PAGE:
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How to install Sitecore 9 on Windows 8.1

There are a couple of articles about Sitecore 9 on a Windows 8.1 development machine, and since it’s bit out of hand for me to upgrade to Windows 10 I’ve decided to take the bull by the horns and finally do it. Even that I’ve lost a bet with @SitecoreClimber that will manage to install Sitecore 9 to my Windows 8.1 in fist-second week of the launch without any troubles.

Windows 8.1 does not have Powershell 5.1 as its needed by SIF, so you can install it from here, as Windows Management Framework 5.1 includes also Powershell 5.1. An alternative way it to use this command choco install powershell if you are using Chocolatey.

After a restart of the machine it’s time to install Sitecore Install Framework and Sitecore Fundamentals. So in a Windows Powershell opened as Administrator execute this:

Register-PSRepository -Name SitecoreGallery -SourceLocation https://sitecore.myget.org/F/sc-powershell/api/v2
Install-Module SitecoreInstallFramework
Update-Module SitecoreInstallFramework

Run the following command in Windows Powershell to validate the modules installed:

Get-Module SitecoreInstallFramework –ListAvailable

After this you can continue with the installation of SOLR. The script that Jeremy Davis made in his blog post it’s not going to work as New-SelfSignedCertificate has different parameters in Windows 8.1, so you could use my adjusted script.

Param(
$solrVersion = "6.6.2",
$installFolder = "c:\solr",
$solrPort = "8983",
$solrHost = "solr",
$solrSSL = $true,
$nssmVersion = "2.24",
$JREVersion = "1.8.0_151"
)
$JREPath = "C:\Program Files\Java\jre$JREVersion"
$solrName = "solr-$solrVersion"
$solrRoot = "$installFolder\$solrName"
$nssmRoot = "$installFolder\nssm-$nssmVersion"
$solrPackage = "https://archive.apache.org/dist/lucene/solr/$solrVersion/$solrName.zip"
$nssmPackage = "https://nssm.cc/release/nssm-$nssmVersion.zip"
$downloadFolder = "~\Downloads"
## Verify elevated
## https://superuser.com/questions/749243/detect-if-powershell-is-running-as-administrator
$elevated = [bool](([System.Security.Principal.WindowsIdentity]::GetCurrent()).groups -match "S-1-5-32-544")
if($elevated -eq $false)
{
throw "In order to install services, please run this script elevated."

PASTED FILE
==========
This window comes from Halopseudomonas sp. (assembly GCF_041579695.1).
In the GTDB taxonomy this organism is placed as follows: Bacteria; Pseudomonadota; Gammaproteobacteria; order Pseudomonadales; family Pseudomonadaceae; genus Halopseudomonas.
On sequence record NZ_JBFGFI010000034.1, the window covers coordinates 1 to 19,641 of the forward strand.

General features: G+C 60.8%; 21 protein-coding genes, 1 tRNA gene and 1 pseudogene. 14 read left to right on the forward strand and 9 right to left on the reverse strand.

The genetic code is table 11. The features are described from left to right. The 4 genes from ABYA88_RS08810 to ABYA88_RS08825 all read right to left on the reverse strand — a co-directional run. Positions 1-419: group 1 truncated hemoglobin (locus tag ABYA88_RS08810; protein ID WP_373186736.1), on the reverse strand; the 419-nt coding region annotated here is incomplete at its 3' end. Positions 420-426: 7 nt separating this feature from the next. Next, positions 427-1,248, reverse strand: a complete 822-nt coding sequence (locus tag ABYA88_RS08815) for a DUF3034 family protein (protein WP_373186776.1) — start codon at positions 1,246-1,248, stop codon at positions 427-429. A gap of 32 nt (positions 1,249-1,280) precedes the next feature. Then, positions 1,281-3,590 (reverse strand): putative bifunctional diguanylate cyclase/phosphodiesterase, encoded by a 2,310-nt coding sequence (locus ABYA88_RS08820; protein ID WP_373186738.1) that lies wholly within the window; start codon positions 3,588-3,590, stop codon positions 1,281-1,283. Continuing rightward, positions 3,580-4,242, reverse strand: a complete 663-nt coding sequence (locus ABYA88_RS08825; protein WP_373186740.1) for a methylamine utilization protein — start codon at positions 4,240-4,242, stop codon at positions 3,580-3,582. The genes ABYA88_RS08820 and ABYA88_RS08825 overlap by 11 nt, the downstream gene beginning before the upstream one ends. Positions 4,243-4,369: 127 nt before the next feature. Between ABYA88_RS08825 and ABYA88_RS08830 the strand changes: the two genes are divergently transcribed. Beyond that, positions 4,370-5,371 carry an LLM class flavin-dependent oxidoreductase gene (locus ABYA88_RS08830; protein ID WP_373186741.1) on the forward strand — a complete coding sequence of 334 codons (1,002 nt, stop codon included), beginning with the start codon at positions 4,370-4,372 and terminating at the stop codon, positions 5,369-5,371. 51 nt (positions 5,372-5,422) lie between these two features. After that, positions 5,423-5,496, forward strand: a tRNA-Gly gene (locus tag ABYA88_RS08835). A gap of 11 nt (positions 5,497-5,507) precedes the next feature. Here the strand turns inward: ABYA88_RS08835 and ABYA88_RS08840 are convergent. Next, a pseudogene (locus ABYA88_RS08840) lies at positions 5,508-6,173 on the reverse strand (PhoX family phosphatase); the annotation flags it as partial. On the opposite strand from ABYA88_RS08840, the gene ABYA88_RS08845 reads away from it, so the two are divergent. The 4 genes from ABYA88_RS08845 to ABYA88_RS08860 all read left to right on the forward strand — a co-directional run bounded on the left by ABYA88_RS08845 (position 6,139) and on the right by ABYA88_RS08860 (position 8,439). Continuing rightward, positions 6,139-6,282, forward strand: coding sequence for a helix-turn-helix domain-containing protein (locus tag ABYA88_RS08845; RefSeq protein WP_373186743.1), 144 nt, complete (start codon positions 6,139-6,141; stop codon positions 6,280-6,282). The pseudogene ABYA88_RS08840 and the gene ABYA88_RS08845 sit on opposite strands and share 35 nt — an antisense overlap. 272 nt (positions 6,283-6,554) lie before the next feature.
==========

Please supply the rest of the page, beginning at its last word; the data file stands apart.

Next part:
}
function downloadAndUnzipIfRequired
{
Param(
[string]$toolName,
[string]$toolFolder,
[string]$toolZip,
[string]$toolSourceFile,
[string]$installRoot
)
if(!(Test-Path Path $toolFolder))
{
if(!(Test-Path Path $toolZip))
{
Write-Host "Downloading $toolName"
Start-BitsTransfer Source $toolSourceFile Destination $toolZip
}
Write-Host "Extracting $toolName to $toolFolder"
Expand-Archive $toolZip DestinationPath $installRoot
}
}
# download & extract the solr archive to the right folder
$solrZip = "$downloadFolder\$solrName.zip"
downloadAndUnzipIfRequired "Solr" $solrRoot $solrZip $solrPackage $installFolder
# download & extract the nssm archive to the right folder
$nssmZip = "$downloadFolder\nssm-$nssmVersion.zip"
downloadAndUnzipIfRequired "NSSM" $nssmRoot $nssmZip $nssmPackage $installFolder
# Ensure Java environment variable
$jreVal = [Environment]::GetEnvironmentVariable("JAVA_HOME", [EnvironmentVariableTarget]::Machine)
if($jreVal -ne $JREPath)
{
Write-Host "Setting JAVA_HOME environment variable"
[Environment]::SetEnvironmentVariable("JAVA_HOME", $JREPath, [EnvironmentVariableTarget]::Machine)
}
# if we're using HTTP
if($solrSSL -eq $false)
{
# Update solr cfg to use right host name
if(!(Test-Path Path "$solrRoot\bin\solr.in.cmd.old"))
{
Write-Host "Rewriting solr config"
$cfg = Get-Content "$solrRoot\bin\solr.in.cmd"
Rename-Item "$solrRoot\bin\solr.in.cmd" "$solrRoot\bin\solr.in.cmd.old"
$newCfg = $newCfg | % { $_ -replace "REM set SOLR_HOST=192.168.1.1", "set SOLR_HOST=$solrHost" }
$newCfg | Set-Content "$solrRoot\bin\solr.in.cmd"
}
}
# Ensure the solr host name is in your hosts file
if($solrHost -ne "localhost")
{
$hostFileName = "c:\\windows\system32\drivers\etc\hosts"
$hostFile = [System.Io.File]::ReadAllText($hostFileName)
if(!($hostFile -like "*$solrHost*"))
{
Write-Host "Updating host file"
"`r`n127.0.0.1`t$solrHost" | Add-Content $hostFileName
}
}
# if we're using HTTPS
if($solrSSL -eq $true)
{
# Generate SSL cert
$existingCert = Get-ChildItem Cert:\LocalMachine\Root | where Subject -eq "CN=$solrHost"
if(!($existingCert))
{
Write-Host "Creating & trusting an new SSL Cert for $solrHost"
# Generate a cert
# https://docs.microsoft.com/en-us/powershell/module/pkiclient/new-selfsignedcertificate?view=win10-ps